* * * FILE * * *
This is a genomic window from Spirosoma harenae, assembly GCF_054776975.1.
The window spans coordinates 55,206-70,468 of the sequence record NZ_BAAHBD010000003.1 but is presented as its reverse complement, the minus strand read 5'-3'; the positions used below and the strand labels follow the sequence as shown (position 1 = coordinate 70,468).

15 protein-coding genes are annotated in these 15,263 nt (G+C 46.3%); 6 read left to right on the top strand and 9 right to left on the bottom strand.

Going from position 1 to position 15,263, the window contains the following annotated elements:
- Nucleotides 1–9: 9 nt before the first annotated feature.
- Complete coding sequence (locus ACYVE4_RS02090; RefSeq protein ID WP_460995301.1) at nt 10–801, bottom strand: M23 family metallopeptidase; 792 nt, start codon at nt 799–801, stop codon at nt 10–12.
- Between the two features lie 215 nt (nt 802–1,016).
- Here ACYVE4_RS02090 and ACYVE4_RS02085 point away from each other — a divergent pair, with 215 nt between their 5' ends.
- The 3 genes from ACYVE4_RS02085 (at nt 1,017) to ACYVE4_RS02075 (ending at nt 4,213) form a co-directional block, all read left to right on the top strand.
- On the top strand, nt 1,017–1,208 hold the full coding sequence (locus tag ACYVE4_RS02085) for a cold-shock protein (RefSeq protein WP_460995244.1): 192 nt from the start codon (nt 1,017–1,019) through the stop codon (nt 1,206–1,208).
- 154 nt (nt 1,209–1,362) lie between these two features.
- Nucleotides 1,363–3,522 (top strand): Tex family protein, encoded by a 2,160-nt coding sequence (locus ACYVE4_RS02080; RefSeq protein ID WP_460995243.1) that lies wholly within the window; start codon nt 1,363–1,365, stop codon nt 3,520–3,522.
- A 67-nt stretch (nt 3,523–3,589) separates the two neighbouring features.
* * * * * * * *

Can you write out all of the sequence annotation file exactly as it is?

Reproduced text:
This is a genomic window from Spirosoma harenae, assembly GCF_054776975.1.
The window spans coordinates 55,206-70,468 of the sequence record NZ_BAAHBD010000003.1 but is presented as its reverse complement, the minus strand read 5'-3'; the positions used below and the strand labels follow the sequence as shown (position 1 = coordinate 70,468).

15 protein-coding genes are annotated in these 15,263 nt (G+C 46.3%); 6 read left to right on the top strand and 9 right to left on the bottom strand.

Going from position 1 to position 15,263, the window contains the following annotated elements:
- Nucleotides 1–9: 9 nt before the first annotated feature.
- Complete coding sequence (locus ACYVE4_RS02090; RefSeq protein ID WP_460995301.1) at nt 10–801, bottom strand: M23 family metallopeptidase; 792 nt, start codon at nt 799–801, stop codon at nt 10–12.
- Between the two features lie 215 nt (nt 802–1,016).
- Here ACYVE4_RS02090 and ACYVE4_RS02085 point away from each other — a divergent pair, with 215 nt between their 5' ends.
- The 3 genes from ACYVE4_RS02085 (at nt 1,017) to ACYVE4_RS02075 (ending at nt 4,213) form a co-directional block, all read left to right on the top strand.
- On the top strand, nt 1,017–1,208 hold the full coding sequence (locus tag ACYVE4_RS02085) for a cold-shock protein (RefSeq protein WP_460995244.1): 192 nt from the start codon (nt 1,017–1,019) through the stop codon (nt 1,206–1,208).
- 154 nt (nt 1,209–1,362) lie between these two features.
- Nucleotides 1,363–3,522 (top strand): Tex family protein, encoded by a 2,160-nt coding sequence (locus ACYVE4_RS02080; RefSeq protein ID WP_460995243.1) that lies wholly within the window; start codon nt 1,363–1,365, stop codon nt 3,520–3,522.
- A 67-nt stretch (nt 3,523–3,589) separates the two neighbouring features.